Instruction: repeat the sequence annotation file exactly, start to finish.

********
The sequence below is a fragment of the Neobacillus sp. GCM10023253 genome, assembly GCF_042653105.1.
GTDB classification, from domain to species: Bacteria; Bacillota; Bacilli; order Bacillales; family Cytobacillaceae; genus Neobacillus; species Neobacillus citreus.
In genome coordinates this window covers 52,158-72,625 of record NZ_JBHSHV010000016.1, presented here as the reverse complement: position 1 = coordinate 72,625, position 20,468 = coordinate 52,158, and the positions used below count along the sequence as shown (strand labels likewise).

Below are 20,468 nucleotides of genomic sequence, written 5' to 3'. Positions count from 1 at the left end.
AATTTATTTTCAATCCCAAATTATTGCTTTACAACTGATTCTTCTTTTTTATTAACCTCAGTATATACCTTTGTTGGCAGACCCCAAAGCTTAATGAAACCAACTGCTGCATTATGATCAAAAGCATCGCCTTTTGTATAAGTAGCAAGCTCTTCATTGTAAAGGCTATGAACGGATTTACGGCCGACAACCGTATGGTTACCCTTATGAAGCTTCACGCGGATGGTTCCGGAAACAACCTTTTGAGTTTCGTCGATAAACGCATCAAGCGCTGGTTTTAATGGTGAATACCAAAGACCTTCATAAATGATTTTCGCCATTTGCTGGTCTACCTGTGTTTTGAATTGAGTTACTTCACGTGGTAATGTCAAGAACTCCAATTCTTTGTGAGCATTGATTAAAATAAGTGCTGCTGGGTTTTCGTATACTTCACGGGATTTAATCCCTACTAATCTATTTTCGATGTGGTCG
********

The sequence below is a fragment of the Neobacillus sp. GCM10023253 genome, assembly GCF_042653105.1.
GTDB classification, from domain to species: Bacteria; Bacillota; Bacilli; order Bacillales; family Cytobacillaceae; genus Neobacillus; species Neobacillus citreus.
In genome coordinates this window covers 52,158-72,625 of record NZ_JBHSHV010000016.1, presented here as the reverse complement: position 1 = coordinate 72,625, position 20,468 = coordinate 52,158, and the positions used below count along the sequence as shown (strand labels likewise).

Below are 20,468 nucleotides of genomic sequence, written 5' to 3'. Positions count from 1 at the left end.
AATTTATTTTCAATCCCAAATTATTGCTTTACAACTGATTCTTCTTTTTTATTAACCTCAGTATATACCTTTGTTGGCAGACCCCAAAGCTTAATGAAACCAACTGCTGCATTATGATCAAAAGCATCGCCTTTTGTATAAGTAGCAAGCTCTTCATTGTAAAGGCTATGAACGGATTTACGGCCGACAACCGTATGGTTACCCTTATGAAGCTTCACGCGGATGGTTCCGGAAACAACCTTTTGAGTTTCGTCGATAAACGCATCAAGCGCTGGTTTTAATGGTGAATACCAAAGACCTTCATAAATGATTTTCGCCATTTGCTGGTCTACCTGTGTTTTGAATTGAGTTACTTCACGTGGTAATGTCAAGAACTCCAATTCTTTGTGAGCATTGATTAAAATAAGTGCTGCTGGGTTTTCGTATACTTCACGGGATTTAATCCCTACTAATCTATTTTCGATGTGGTCG